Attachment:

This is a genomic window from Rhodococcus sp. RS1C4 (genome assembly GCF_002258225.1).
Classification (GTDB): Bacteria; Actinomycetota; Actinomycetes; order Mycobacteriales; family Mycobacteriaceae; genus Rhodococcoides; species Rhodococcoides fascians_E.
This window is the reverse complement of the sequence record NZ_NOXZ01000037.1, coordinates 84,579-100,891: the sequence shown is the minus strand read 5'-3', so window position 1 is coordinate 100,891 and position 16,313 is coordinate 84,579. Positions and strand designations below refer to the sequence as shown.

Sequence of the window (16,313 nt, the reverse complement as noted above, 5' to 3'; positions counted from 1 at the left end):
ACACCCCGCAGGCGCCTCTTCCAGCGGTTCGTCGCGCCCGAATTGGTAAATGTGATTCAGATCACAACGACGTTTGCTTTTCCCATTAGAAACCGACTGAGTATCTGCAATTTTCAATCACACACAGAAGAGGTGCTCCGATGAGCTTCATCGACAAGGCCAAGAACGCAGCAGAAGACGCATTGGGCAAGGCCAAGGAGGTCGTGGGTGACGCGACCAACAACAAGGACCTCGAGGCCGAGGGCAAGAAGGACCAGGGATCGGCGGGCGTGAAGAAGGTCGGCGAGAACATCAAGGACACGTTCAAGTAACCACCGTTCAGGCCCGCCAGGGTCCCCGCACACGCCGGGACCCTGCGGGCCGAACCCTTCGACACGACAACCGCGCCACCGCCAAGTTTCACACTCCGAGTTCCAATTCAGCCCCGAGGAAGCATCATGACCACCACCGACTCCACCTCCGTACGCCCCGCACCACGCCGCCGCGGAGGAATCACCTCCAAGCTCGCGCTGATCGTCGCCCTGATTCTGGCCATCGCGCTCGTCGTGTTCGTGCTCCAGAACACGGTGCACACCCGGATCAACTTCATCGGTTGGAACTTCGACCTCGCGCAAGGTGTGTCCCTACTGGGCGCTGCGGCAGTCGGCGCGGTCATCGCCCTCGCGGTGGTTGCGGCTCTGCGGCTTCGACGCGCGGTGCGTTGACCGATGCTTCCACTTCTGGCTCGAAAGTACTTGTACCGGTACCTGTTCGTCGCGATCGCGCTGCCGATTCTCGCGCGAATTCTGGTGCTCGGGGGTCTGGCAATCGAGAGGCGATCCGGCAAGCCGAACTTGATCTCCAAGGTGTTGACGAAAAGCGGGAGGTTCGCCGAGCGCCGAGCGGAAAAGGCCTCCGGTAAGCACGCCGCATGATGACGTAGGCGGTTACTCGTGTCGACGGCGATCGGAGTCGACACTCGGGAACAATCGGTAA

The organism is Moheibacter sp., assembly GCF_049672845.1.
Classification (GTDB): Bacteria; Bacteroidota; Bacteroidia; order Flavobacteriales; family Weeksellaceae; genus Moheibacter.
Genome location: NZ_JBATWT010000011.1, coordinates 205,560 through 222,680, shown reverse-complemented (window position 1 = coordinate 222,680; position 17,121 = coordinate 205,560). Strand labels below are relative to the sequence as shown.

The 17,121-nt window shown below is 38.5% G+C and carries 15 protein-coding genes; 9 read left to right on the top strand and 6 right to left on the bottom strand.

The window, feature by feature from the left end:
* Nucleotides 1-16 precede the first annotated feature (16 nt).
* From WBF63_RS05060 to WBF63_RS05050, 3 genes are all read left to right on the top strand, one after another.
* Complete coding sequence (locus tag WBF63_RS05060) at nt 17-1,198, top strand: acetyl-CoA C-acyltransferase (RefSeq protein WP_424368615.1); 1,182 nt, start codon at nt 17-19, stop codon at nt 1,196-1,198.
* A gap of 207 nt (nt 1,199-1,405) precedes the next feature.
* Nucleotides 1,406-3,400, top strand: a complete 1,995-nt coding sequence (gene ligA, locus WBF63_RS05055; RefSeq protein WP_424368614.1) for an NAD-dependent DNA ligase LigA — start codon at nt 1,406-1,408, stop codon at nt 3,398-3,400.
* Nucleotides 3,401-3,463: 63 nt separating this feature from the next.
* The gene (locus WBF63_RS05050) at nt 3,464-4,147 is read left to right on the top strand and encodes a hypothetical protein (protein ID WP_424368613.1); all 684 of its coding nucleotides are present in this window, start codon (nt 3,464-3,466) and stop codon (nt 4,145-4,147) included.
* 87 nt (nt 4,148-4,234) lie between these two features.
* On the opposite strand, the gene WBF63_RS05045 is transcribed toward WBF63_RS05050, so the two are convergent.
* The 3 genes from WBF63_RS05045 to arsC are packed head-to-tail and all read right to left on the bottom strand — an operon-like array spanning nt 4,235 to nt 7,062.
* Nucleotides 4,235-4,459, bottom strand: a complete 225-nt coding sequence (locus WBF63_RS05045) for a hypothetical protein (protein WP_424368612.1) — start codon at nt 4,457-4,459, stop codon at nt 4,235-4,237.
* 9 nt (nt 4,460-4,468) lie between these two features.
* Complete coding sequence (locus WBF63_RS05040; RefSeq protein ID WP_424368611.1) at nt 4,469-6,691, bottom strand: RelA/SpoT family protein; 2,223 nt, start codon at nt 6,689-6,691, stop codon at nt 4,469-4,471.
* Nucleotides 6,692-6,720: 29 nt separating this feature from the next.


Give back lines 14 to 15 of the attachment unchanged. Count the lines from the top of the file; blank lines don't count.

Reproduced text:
* A gap of 207 nt (nt 1,199-1,405) precedes the next feature.
* Nucleotides 1,406-3,400, top strand: a complete 1,995-nt coding sequence (gene ligA, locus WBF63_RS05055; RefSeq protein WP_424368614.1) for an NAD-dependent DNA ligase LigA — start codon at nt 1,406-1,408, stop codon at nt 3,398-3,400.